THE INSPECTOR'S OPINION: The Chappaquiddick Incident by Malcolm Reybold

THE INSPECTOR'S OPINION: The Chappaquiddick Incident

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The Inspector is retired from the Yard and is over here from ""Merrie Olde England"" (this is full of darling referrals, like a movie called La Dolce Vitamin) where he is asked by the narrator, ""Truly"" P. Faulkner Truliman (really truly), to study and give an opinion on the Chappaquiddick episode. Once you get over the tastelessness of the enterprise, the rebarbative exchanges (at either Truly's expensive house or the OooLaLa restaurant) between Truly and his girl who calls him ""Sir Cornball"" with more than a little justification, or with the good Inspector Darby replete with his ""esteemed"" flourishes. . . now where were we?--well, then you can settle down to a total replay of the records and the transcripts which Inspector Darby will clarify thusly: Kennedy and Mary Jo had been drinking vodka on the beach when Kennedy went to get the car and left it long enough to dump the bottles while Mary Jo drove it away alone, to her death. Gotcha. Darby has ""explained the unexplainable"" even if he's left you with the notion that all of the participants were pretty dumb (we don't mean mute) so it can't possibly serve any political purpose in stirring up all that water under the bridge. Could it?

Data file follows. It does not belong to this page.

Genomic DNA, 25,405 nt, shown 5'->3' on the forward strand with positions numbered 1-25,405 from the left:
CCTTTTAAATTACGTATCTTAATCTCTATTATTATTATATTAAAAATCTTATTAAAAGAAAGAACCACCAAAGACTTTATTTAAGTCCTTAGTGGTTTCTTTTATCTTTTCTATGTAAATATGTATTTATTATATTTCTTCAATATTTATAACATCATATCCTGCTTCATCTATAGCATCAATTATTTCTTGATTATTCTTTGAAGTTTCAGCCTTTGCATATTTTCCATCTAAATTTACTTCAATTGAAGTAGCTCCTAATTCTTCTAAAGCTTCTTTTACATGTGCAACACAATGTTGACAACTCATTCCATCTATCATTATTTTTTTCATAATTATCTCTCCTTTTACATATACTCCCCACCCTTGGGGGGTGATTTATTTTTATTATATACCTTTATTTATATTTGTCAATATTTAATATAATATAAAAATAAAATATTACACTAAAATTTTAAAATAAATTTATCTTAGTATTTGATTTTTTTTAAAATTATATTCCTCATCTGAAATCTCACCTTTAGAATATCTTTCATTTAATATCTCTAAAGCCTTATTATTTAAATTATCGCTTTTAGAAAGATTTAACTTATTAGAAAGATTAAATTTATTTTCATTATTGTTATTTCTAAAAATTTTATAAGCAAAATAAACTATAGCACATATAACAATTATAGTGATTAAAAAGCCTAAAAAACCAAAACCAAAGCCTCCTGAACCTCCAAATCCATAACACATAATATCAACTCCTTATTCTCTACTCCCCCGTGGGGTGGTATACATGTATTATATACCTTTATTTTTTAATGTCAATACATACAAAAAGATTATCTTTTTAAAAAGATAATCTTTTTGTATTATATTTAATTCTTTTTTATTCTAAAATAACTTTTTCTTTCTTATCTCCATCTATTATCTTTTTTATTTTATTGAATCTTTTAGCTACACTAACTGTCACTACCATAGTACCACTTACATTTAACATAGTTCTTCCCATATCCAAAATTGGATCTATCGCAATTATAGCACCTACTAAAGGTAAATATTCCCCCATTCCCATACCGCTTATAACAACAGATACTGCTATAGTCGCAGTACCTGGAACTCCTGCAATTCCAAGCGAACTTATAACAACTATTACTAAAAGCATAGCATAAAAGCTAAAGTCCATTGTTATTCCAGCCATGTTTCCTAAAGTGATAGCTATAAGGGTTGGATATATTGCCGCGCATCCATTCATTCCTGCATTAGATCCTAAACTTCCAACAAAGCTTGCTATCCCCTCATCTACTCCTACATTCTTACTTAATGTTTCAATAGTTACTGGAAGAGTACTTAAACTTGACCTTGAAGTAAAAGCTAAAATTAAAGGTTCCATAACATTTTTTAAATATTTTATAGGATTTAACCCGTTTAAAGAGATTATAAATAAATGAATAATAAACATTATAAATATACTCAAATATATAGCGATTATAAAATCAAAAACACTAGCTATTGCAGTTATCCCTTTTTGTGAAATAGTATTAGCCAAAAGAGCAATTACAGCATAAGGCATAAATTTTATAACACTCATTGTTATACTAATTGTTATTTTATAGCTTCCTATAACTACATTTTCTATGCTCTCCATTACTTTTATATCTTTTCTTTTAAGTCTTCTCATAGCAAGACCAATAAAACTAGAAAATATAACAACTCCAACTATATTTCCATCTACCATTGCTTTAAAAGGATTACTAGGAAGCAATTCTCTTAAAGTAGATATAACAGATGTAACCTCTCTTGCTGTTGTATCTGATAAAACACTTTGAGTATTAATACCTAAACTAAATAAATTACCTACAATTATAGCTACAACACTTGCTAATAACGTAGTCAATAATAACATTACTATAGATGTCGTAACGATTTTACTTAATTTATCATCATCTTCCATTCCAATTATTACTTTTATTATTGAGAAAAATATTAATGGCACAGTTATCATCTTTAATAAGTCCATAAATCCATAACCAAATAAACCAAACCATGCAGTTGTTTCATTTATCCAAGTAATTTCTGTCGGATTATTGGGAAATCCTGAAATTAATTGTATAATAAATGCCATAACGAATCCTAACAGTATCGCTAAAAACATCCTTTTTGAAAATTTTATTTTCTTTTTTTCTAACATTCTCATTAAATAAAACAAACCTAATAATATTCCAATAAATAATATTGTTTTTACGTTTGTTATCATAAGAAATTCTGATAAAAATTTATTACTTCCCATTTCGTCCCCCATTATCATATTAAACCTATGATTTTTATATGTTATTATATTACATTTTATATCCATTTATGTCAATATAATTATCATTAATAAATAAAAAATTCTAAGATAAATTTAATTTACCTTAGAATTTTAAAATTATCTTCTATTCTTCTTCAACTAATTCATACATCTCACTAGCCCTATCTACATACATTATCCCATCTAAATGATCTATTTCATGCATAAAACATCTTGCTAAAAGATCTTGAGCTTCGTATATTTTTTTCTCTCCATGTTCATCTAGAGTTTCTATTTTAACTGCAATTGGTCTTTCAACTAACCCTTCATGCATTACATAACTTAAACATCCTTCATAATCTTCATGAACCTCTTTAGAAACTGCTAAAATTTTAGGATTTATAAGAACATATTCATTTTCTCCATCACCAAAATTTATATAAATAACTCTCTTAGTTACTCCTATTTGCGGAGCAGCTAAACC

Pub Date: Nov. 6th, 1975
Publisher: Saturday Review/Dutton